Emails, door to door calls and texts are being used to deceive individuals and businesses alike.
People should think carefully and do their research before buying or signing up to anything, warns Falkirk Council’s Trading Standards and Corporate Fraud teams.
Crimes that have been reported across the UK include doorstep callers who offer to help with shopping or collecting prescriptions and mobile apps that falsely claim to give advice and updates on coronavirus but then lock and demand a ransom fee to reclaim the phone.
Some people are falling for adverts for online testing kits and so-called miracle cures that are completely bogus.
And some fraudsters are even impersonating health workers doing doorstep calling claiming to offer testing.
You should also be aware of emails offering a council tax rebate or reduction in utility bills and emails pretending to be from official channels asking employees to purchase iTunes vouchers, then to photograph the code and send on.
People have also made orders for hand sanitiser, gloves and masks that never arrive.
Councillor Laura Murtagh, spokesperson for Public Protection said: “There are many fraudsters out there who are keen to exploit this situation to make financial gain.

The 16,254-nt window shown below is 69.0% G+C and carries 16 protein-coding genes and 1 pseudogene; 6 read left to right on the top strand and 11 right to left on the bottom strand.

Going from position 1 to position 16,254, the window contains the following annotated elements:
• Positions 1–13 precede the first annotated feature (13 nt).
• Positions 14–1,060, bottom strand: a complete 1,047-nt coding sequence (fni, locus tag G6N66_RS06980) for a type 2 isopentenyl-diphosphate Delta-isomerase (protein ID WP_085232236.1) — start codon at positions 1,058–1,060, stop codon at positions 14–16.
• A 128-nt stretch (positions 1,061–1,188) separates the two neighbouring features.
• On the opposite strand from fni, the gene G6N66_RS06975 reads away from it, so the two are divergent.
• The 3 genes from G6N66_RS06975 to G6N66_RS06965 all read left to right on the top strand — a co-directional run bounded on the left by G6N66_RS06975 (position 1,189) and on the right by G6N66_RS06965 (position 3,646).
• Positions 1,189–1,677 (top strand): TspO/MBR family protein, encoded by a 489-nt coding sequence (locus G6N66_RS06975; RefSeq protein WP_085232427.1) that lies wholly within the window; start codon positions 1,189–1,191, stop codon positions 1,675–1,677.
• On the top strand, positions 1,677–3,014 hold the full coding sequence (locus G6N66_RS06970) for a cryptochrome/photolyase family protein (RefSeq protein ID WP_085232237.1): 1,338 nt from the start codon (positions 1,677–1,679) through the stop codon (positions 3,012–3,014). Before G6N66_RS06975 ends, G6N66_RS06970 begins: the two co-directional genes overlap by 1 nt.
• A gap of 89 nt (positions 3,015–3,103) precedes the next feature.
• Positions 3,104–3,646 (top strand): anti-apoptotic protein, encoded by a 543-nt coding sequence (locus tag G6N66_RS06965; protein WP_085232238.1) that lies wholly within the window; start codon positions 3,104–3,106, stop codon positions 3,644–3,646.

“Police and other agencies are working constantly to shut these schemes down on behalf of the public and businesses.
“We’d urge that everyone thinks very carefully about any transaction they enter into and do some research before making a commitment.
“Consumers and businesses have already reported more than £1m worth of fraud as a result of the coronavirus situation and we are determined to prevent any local residents/businesses from being a victim of fraud.”
If you think you have been a victim of fraud contact Police Scotland on 101.
Any scams or overpricing can reported to Trading Standards via Advice Direct Scotland on advice.scot or by calling 0808 800 9060.